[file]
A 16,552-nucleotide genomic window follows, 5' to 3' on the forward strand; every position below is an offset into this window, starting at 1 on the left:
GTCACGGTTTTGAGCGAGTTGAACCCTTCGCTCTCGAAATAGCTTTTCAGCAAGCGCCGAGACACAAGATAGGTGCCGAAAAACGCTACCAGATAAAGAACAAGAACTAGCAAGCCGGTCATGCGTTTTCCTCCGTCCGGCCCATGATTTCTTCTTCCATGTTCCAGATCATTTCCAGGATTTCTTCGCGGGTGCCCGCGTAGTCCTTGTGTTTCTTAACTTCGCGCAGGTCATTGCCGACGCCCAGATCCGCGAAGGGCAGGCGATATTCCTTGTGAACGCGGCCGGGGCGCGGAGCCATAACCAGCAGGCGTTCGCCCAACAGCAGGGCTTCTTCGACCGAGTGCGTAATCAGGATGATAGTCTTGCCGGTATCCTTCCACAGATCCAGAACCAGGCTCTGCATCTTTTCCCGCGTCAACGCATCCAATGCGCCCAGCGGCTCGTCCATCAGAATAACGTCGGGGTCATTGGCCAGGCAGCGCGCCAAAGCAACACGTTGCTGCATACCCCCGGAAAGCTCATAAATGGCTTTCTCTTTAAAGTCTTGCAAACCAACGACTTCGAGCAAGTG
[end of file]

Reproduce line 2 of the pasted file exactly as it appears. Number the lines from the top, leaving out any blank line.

GTCACGGTTTTGAGCGAGTTGAACCCTTCGCTCTCGAAATAGCTTTTCAGCAAGCGCCGAGACACAAGATAGGTGCCGAAAAACGCTACCAGATAAAGAACAAGAACTAGCAAGCCGGTCATGCGTTTTCCTCCGTCCGGCCCATGATTTCTTCTTCCATGTTCCAGATCATTTCCAGGATTTCTTCGCGGGTGCCCGCGTAGTCCTTGTGTTTCTTAACTTCGCGCAGGTCATTGCCGACGCCCAGATCCGCGAAGGGCAGGCGATATTCCTTGTGAACGCGGCCGGGGCGCGGAGCCATAACCAGCAGGCGTTCGCCCAACAGCAGGGCTTCTTCGACCGAGTGCGTAATCAGGATGATAGTCTTGCCGGTATCCTTCCACAGATCCAGAACCAGGCTCTGCATCTTTTCCCGCGTCAACGCATCCAATGCGCCCAGCGGCTCGTCCATCAGAATAACGTCGGGGTCATTGGCCAGGCAGCGCGCCAAAGCAACACGTTGCTGCATACCCCCGGAAAGCTCATAAATGGCTTTCTCTTTAAAGTCTTGCAAACCAACGACTTCGAGCAAGTG